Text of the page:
According to the recent report by the ALCS, writers’ earnings have nearly halved over the last 12 years, and the average yearly income of writers is just over £10,000. As the All Party Writers’ Group report, launched at the House of Commons earlier this week, most full-time ‘writers’ don’t write full time. They do a whole range of other things to earn a living. (The really big earners you hear about are very much the exception to the rule.)
The APPG Report makes an few excellent recommendations. Rather than repeat them here I urge you to read the report. Here are a few more recommendations:
Writers: don’t work for free, nobody else does. If you’re not sure how to say ‘No’, have a look at the guidelines produced by the Writers’ Guild of Great Britain, which you can download from here: Free is not an option.
Also, join a writers’ body, such as the Writers’ Guild of Great Britain or the Society of Authors, because it’s good to have support and the advice. I belong to the latter, and I’ve just found out that if you use the code LBF1512 when joining for the first time you get 15 months for the price of 3.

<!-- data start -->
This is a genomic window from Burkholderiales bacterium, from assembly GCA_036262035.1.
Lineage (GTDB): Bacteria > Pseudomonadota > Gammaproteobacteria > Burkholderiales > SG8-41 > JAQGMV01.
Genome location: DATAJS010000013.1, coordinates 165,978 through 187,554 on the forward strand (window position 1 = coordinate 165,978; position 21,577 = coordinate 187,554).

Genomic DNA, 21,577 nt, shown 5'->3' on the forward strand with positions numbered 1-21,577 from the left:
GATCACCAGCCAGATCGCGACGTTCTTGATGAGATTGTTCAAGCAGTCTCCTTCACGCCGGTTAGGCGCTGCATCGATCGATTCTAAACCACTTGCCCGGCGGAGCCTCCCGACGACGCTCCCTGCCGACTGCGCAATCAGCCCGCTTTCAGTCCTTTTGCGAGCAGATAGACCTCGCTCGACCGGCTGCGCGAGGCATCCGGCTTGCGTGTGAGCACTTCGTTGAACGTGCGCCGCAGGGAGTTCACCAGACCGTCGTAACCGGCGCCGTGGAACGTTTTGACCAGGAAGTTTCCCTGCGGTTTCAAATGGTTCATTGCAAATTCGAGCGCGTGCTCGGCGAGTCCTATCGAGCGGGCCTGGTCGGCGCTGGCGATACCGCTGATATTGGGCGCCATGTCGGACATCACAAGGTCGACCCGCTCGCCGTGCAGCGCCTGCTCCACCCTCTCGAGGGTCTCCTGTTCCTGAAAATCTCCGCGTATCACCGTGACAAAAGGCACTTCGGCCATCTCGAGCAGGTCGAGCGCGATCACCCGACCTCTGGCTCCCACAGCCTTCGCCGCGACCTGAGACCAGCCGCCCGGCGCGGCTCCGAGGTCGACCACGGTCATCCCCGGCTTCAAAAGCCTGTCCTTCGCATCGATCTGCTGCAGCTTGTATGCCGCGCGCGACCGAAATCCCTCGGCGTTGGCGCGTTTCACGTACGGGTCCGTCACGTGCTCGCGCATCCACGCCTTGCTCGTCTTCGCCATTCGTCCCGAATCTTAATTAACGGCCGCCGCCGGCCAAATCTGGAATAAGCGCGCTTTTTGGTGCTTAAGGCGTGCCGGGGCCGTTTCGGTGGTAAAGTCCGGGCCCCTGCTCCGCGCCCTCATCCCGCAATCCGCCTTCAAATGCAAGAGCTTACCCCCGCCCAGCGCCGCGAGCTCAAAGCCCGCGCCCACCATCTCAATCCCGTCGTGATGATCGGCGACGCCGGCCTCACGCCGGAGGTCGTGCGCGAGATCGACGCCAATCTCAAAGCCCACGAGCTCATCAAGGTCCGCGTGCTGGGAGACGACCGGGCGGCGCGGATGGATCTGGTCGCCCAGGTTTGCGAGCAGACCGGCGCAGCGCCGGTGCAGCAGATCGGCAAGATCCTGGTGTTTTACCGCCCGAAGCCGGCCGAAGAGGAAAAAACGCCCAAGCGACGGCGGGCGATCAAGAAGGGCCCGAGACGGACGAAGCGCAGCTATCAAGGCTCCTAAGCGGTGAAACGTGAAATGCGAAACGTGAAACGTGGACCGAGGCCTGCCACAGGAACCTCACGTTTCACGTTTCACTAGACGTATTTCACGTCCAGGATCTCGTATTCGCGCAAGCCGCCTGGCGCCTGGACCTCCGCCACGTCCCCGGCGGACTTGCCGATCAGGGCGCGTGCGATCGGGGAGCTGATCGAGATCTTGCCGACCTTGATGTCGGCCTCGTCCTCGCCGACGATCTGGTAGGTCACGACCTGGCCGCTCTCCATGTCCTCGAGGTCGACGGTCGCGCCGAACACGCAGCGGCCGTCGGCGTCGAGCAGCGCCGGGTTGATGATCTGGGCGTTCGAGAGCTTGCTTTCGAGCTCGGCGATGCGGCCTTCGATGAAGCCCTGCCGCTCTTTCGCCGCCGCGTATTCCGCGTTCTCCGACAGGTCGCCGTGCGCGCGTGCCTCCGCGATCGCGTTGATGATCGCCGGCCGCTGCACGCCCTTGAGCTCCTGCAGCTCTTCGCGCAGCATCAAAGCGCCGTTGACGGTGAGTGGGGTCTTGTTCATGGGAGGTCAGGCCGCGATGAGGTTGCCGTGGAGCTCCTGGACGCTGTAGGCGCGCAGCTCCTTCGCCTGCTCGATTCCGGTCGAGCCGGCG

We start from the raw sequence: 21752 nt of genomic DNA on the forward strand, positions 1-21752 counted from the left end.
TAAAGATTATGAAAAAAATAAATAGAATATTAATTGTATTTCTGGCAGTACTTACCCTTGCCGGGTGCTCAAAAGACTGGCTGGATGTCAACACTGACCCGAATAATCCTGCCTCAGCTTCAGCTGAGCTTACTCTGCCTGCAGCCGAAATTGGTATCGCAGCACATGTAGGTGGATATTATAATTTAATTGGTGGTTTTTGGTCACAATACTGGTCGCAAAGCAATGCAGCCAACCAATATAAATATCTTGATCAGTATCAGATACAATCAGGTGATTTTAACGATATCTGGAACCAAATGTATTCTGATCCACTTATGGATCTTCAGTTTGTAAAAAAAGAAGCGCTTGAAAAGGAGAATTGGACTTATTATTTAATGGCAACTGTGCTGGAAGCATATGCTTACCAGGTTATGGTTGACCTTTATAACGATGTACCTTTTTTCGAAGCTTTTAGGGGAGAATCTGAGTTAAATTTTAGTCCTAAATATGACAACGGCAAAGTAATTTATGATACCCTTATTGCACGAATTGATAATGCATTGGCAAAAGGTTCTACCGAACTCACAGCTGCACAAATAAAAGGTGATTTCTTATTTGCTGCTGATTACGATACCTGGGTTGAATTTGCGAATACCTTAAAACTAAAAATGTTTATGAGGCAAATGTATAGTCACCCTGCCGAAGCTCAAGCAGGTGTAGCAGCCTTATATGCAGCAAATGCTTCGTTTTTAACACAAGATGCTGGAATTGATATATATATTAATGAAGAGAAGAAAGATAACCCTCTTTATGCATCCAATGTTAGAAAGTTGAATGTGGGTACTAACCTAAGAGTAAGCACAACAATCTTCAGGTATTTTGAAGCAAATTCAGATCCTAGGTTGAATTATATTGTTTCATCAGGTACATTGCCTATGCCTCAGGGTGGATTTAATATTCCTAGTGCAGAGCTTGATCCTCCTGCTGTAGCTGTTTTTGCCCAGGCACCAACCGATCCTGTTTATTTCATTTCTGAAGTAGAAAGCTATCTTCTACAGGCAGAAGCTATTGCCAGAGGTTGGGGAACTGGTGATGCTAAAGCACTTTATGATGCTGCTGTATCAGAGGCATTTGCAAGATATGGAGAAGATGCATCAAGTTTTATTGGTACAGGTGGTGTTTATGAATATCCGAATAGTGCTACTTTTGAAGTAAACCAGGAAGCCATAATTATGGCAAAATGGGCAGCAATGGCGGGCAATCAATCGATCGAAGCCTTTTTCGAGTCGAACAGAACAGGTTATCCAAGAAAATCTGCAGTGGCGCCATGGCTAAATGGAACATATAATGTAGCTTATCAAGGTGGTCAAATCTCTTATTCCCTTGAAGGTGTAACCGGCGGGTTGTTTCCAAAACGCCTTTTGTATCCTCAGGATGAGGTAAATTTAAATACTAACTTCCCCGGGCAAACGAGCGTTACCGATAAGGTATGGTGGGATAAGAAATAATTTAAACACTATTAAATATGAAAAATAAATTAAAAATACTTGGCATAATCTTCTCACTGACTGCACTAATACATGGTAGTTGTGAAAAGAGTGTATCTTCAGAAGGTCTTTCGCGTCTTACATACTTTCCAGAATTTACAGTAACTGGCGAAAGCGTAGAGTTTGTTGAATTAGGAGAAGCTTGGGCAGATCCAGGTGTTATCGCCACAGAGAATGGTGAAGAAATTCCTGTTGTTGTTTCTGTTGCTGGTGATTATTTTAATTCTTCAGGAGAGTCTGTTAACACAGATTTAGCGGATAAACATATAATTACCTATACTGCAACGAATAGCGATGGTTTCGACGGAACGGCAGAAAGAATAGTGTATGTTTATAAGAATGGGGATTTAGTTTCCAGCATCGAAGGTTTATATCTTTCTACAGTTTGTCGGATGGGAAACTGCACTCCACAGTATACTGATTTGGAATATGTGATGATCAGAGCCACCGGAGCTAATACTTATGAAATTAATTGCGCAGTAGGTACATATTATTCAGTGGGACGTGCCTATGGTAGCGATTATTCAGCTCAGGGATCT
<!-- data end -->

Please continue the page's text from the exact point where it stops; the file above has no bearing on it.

Editors: stop expecting writers to work for free, unless of course you, your staff and website manager also work for nothing.
Government: stop providing perverse incentives to schools and students to reject the idea of offering/taking creative subjects, or universities from offering degrees in them. According to the APPG, the creative industries are now valued at over £100 billion. As for ‘poor returns’ on investing in a creative arts degree, it can take years for someone to build up a profile and a career for themselves.
Also, stop the closure of libraries. We need readers, some of whom will go on to be writers. Let’s face it, as I think I made clear in The New DfE Education Technology Strategy: A Textual Analysis, the people who write government documents in the Department for Education (assuming it is people who write them, as opposed to a bot), are not very good at it. Anyway, I was encouraged by the fact that a relatively new Minister in the DCMS, Rebecca Pow, made some encouraging noises about libraries.
To finish off, here are some photos from the launch of the APPG Report.